Stretchable soft robotics use strain sensors

USC researchers have developed an innovative solution to measure the motion of soft components in robotics.

By Matilda Bathurst September 7, 2023
Courtesy: USC Viterbi

Robotics insights

  • Researchers led by Hangbo Zhao have developed a highly stretchable sensor using 3D electrodes inspired by origami folding patterns.
  • Unlike traditional methods that rely on motion capture cameras, these sensors can track shape changes in soft bodies, such as prosthetic tendons or internal organs, without the need for cameras.
  • The sensors can measure a strain range up to three times higher than typical sensors, making them valuable for applications in soft robotics, wearable electronics, prosthetics, and biomedicine.

Hollywood is a go-to source of inspiration for roboticists. The astonishingly lifelike movements of animated characters in movies such as “Avatar” and “Lord of the Rings” are produced using the technique of motion capture – in which reflective markers are attached to an actor, captured by cameras and translated into motion data that can be read by animation software.

In the field of soft robotics, a comparable method has been used to track the deformation – or changes in shape – of soft components such as the muscles of a robotic arm. Cameras can gather the data that enables researchers to measure stretchability and recovery, crucial information for predicting and therefore controlling the motion of the robot.

Here’s the catch: this process rarely works outside the lab. If a robot is navigating the ocean, operating up in space, or enclosed within the human body, a set-up of multiple cameras isn’t always practical.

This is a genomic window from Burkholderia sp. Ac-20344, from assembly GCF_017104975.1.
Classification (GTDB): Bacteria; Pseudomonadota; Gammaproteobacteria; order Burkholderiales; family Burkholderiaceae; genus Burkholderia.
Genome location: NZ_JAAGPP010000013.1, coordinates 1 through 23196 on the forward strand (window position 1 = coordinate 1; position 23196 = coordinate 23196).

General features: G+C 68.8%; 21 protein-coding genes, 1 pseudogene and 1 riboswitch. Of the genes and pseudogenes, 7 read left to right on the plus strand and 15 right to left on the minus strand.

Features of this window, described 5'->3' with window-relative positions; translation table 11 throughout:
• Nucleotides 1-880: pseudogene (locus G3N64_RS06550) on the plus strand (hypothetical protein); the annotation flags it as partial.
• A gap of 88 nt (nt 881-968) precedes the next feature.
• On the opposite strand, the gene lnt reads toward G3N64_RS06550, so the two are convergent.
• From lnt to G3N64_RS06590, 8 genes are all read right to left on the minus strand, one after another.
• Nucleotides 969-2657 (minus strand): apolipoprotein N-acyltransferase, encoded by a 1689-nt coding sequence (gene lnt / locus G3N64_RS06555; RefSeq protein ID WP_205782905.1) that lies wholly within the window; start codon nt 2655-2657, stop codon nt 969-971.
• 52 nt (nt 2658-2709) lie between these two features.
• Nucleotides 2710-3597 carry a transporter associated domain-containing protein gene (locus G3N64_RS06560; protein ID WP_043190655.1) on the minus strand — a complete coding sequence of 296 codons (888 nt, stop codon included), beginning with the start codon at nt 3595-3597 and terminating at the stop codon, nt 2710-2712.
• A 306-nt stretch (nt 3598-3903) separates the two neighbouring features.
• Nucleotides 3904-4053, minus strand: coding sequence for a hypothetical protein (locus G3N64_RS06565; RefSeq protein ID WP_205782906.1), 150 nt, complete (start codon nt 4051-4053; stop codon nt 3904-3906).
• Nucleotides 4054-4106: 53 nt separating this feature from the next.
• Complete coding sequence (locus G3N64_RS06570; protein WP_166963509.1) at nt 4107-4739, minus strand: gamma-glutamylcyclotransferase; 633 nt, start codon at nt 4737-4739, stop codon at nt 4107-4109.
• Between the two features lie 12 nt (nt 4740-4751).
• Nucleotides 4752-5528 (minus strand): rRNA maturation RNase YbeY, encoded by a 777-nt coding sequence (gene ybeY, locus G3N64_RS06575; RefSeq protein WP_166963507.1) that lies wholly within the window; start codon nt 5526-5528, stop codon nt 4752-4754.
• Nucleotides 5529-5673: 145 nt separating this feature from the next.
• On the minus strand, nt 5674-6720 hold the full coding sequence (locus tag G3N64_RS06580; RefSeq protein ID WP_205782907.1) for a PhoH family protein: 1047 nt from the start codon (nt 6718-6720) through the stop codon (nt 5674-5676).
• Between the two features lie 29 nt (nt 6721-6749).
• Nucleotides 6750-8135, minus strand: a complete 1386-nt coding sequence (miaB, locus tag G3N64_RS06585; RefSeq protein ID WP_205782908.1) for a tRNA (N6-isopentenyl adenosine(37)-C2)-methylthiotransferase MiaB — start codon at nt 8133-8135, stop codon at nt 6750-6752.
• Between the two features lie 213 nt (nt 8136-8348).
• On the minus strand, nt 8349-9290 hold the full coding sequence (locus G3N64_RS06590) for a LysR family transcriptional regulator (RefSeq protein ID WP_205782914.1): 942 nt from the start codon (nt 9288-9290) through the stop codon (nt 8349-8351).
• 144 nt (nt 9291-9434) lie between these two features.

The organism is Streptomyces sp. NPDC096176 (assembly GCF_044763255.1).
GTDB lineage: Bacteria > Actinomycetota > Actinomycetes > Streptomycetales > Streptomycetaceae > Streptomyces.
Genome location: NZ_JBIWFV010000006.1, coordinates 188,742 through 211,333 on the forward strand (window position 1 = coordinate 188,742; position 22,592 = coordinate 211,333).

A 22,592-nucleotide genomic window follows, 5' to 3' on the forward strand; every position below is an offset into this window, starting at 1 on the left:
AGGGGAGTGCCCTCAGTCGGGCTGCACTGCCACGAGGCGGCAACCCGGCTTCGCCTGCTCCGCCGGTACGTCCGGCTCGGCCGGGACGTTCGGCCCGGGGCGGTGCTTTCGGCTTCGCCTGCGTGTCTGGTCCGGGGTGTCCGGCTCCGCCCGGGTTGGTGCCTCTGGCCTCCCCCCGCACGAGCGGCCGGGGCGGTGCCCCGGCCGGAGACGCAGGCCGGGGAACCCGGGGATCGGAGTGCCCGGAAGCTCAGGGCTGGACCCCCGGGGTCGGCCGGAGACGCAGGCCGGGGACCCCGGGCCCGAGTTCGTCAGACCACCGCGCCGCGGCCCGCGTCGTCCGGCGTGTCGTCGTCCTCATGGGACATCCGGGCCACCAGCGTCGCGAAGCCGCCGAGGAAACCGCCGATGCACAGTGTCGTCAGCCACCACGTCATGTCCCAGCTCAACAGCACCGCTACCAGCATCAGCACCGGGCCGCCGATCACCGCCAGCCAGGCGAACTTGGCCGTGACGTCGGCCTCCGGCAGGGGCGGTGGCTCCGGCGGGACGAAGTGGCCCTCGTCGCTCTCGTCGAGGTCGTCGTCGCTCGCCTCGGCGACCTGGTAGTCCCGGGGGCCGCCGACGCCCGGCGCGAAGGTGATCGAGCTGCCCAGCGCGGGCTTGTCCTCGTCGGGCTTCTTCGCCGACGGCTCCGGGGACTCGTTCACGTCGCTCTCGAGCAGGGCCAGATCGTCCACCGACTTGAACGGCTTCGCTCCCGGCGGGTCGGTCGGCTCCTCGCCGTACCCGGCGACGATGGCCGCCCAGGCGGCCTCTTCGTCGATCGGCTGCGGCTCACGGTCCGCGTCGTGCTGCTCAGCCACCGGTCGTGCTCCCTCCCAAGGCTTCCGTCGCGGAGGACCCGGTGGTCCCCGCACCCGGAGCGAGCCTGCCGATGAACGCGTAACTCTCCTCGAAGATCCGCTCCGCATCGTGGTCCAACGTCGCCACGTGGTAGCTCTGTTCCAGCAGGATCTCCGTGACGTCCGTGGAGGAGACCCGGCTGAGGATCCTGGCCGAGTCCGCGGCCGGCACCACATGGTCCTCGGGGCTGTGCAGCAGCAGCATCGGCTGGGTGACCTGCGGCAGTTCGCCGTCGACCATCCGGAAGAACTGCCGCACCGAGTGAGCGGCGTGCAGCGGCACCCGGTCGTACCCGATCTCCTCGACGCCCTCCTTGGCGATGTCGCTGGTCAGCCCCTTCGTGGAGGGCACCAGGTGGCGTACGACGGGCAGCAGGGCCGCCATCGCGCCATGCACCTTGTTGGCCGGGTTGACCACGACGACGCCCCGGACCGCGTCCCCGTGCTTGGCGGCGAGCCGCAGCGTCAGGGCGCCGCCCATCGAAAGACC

That’s why Hangbo Zhao, who holds dual appointments as assistant professor in the Department of Aerospace and Mechanical Engineering and the Alfred E. Mann Department of Biomedical Engineering, decided to test an alternative approach.

Prompted by conversations with his colleagues in soft robotics, Zhao and his research group have developed a design for a new sensor using 3D electrodes inspired by the folding patterns used in origami, able measure a strain range of up to three times higher than a typical sensor.

The sensors can be attached to soft bodies in motion – anything from the mechanical tendons of prosthetic leg, to the pulsating matter of human internal organs – for the purpose of tracking shape-change and proper functioning, no cameras required.

The resulting paper, “High-Stretchability and Low-Hysteresis Strain Sensors Using Origami-Inspired 3D Mesostructures,” is published in the leading journal Science Advances.

Why origami is a solution for stretchiness

“To develop the new sensor, we leveraged our previous work in the design and manufacture of small-scale 3D structures that apply principles of origami,” Zhao explained. “This allows the sensors to be used repeatedly, and to give precise readings even when measuring large and dynamic deformations of soft bodies.”

Existing stretchable strain sensors typically use soft materials like rubber – but this type of material can undergo irreversible changes in the material properties through repeated use, producing unreliable metrics when it comes to deformation detection.